Saturday, August 23, 2008

The No-Poo Hair Solution

Hey, y'all, I'm de-pooing! My hair, that is. I've stopped using shampoo and conditioner, but never fear: I still wash my hair. I just use baking soda and apple cider vinegar (ACV) instead.

Why ditch the 'poo? The two biggies:

1--To avoid harmful/toxic ingredients in many shampoos and conditioners

2----To achieve a natural oil balance (your scalp--like your boobs if you're breastfeeding--works on demand, meaning that it makes as much oil as is required. Shampoos strip your hair of oil, so if you wash frequently your scalp is constantly trying to make up for what's stripped by cranking up the oil production... which causes you to have to shampoo more often. See where I'm headed here? No-pooing gently corrects the problem over time and returns your scalp to a natural oil-producing cycle.)

And I bet I save a ton of money, too, considering I was buying a chemical-laden and high-end vegan brand of shampoo/conditioner (Pureology). $50 for a pair of bottles! Ow, my wallet.

This is just Day One for me, but my hair smells and feels great! (Don't worry, the ACV rinses right out and there is no lingering smell.) It's shiny, full, and not oily in the least. But don't freak out if you have a detox period during which your mane is less than marvelous--it's totally normal and not permanent.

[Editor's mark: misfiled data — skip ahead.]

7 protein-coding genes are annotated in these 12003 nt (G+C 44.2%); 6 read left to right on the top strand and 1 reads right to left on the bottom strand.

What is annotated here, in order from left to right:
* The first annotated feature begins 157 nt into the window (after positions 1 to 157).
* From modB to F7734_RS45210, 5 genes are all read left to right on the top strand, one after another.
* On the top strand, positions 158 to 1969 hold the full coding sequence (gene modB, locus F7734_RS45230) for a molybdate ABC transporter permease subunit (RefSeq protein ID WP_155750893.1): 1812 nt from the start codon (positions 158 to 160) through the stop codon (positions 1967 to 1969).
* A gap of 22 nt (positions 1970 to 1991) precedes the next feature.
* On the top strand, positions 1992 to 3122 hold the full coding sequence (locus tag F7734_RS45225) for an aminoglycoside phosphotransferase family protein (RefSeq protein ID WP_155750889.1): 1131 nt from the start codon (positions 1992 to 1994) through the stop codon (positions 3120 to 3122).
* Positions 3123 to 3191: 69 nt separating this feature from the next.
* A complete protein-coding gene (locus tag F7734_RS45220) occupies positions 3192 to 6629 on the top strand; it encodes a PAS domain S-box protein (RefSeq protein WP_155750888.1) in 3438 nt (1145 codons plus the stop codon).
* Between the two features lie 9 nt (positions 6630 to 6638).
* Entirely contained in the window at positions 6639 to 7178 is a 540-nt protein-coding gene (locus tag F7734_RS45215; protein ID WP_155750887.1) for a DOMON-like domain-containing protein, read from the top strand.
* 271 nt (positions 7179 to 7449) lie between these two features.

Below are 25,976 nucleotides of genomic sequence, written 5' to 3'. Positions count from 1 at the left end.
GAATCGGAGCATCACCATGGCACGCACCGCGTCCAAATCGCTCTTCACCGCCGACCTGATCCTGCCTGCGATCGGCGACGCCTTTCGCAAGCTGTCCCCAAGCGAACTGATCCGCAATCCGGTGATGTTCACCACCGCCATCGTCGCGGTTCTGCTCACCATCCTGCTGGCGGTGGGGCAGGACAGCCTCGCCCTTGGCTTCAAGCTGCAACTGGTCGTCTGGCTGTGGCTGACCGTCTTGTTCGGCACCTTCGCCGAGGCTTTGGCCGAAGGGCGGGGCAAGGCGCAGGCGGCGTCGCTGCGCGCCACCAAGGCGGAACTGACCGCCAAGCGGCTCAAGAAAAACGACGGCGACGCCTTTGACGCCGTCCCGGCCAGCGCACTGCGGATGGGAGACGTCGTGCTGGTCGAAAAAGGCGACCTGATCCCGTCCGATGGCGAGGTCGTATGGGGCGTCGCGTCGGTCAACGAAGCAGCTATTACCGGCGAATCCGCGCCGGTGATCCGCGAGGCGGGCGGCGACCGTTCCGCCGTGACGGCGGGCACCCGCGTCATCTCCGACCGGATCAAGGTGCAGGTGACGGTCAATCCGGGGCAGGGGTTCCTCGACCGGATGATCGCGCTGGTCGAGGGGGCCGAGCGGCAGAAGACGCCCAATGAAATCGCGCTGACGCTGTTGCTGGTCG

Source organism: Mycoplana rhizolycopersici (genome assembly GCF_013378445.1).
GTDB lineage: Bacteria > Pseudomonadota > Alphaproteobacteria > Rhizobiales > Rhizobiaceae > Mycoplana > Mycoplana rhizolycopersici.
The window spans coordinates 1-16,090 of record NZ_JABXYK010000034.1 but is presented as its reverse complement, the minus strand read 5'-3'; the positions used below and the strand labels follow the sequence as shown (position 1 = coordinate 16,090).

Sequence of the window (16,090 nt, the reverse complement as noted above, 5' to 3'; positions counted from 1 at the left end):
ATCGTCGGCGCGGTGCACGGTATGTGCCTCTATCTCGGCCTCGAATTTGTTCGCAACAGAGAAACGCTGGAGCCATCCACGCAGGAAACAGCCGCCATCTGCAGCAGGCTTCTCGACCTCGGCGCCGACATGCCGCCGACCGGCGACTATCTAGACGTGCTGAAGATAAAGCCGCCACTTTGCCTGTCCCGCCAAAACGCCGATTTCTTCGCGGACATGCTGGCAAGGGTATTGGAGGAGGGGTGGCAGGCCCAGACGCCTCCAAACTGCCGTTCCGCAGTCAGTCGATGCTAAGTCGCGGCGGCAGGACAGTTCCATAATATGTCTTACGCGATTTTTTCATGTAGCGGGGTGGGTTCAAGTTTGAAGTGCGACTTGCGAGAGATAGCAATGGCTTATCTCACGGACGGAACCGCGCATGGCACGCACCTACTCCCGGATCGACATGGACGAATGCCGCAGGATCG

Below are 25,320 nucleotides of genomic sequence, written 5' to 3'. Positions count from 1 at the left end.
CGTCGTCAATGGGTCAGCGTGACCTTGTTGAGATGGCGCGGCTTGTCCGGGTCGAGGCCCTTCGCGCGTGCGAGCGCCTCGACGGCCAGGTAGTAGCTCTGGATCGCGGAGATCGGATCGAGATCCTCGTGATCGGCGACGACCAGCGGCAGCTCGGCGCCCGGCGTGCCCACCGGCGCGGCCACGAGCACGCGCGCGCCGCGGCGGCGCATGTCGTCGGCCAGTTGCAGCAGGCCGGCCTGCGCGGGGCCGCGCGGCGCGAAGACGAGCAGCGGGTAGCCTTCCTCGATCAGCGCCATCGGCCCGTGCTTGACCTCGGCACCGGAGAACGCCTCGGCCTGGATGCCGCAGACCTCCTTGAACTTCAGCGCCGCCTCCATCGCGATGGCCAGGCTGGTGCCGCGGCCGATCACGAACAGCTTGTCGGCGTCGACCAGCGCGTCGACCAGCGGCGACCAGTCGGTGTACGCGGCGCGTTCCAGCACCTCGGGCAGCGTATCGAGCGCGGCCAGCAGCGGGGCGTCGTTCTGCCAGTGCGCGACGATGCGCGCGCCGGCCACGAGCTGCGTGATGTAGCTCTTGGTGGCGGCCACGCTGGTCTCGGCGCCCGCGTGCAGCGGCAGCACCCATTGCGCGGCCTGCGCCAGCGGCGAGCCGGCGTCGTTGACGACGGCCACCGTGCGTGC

HOW TO DO NO 'POO: I simply made a paste from baking soda and water in a refillable plastic bottle, and in another plastic spray bottle I used a 1:4 ratio of ACV to water. A good scrub/massage with hot water and the baking soda paste helps dislodge any gunk. Then I liberally sprayed my hair with ACV, let it sit for a few minutes while I went about my other shower business, and rinsed my hair with cold water to help keep things shiny and healthy. I'll probably do the ACV 2-3 times a week and the baking soda paste slightly less often (I've heard it can be a bit drying). If you want a nice smell, consider adding small amounts of essential oil to the mix.